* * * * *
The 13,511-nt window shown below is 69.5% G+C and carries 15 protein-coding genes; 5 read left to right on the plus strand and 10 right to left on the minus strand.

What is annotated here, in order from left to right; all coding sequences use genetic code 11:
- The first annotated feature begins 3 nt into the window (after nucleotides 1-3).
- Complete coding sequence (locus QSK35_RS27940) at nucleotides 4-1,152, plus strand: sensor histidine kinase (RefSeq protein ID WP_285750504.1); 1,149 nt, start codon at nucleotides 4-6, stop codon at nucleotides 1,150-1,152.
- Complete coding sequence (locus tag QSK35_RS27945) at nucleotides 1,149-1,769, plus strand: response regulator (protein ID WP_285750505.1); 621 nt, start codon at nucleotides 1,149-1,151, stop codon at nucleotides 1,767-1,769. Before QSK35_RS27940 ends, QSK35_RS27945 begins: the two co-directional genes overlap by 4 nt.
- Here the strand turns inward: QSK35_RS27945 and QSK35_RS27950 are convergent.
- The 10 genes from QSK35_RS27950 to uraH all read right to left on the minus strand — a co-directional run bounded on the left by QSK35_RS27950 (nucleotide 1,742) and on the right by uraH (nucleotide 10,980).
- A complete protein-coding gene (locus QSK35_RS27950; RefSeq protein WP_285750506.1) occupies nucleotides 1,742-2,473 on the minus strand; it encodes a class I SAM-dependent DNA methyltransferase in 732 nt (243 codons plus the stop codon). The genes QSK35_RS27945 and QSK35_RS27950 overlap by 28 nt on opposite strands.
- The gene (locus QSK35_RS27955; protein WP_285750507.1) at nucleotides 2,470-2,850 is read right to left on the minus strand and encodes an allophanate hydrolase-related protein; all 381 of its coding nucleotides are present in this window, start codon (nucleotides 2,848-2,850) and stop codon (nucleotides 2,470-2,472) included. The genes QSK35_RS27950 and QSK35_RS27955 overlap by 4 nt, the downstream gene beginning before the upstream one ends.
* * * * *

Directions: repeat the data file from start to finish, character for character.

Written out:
The 13,511-nt window shown below is 69.5% G+C and carries 15 protein-coding genes; 5 read left to right on the plus strand and 10 right to left on the minus strand.

What is annotated here, in order from left to right; all coding sequences use genetic code 11:
- The first annotated feature begins 3 nt into the window (after nucleotides 1-3).
- Complete coding sequence (locus QSK35_RS27940) at nucleotides 4-1,152, plus strand: sensor histidine kinase (RefSeq protein ID WP_285750504.1); 1,149 nt, start codon at nucleotides 4-6, stop codon at nucleotides 1,150-1,152.
- Complete coding sequence (locus tag QSK35_RS27945) at nucleotides 1,149-1,769, plus strand: response regulator (protein ID WP_285750505.1); 621 nt, start codon at nucleotides 1,149-1,151, stop codon at nucleotides 1,767-1,769. Before QSK35_RS27940 ends, QSK35_RS27945 begins: the two co-directional genes overlap by 4 nt.
- Here the strand turns inward: QSK35_RS27945 and QSK35_RS27950 are convergent.
- The 10 genes from QSK35_RS27950 to uraH all read right to left on the minus strand — a co-directional run bounded on the left by QSK35_RS27950 (nucleotide 1,742) and on the right by uraH (nucleotide 10,980).
- A complete protein-coding gene (locus QSK35_RS27950; RefSeq protein WP_285750506.1) occupies nucleotides 1,742-2,473 on the minus strand; it encodes a class I SAM-dependent DNA methyltransferase in 732 nt (243 codons plus the stop codon). The genes QSK35_RS27945 and QSK35_RS27950 overlap by 28 nt on opposite strands.
- The gene (locus QSK35_RS27955; protein WP_285750507.1) at nucleotides 2,470-2,850 is read right to left on the minus strand and encodes an allophanate hydrolase-related protein; all 381 of its coding nucleotides are present in this window, start codon (nucleotides 2,848-2,850) and stop codon (nucleotides 2,470-2,472) included. The genes QSK35_RS27950 and QSK35_RS27955 overlap by 4 nt, the downstream gene beginning before the upstream one ends.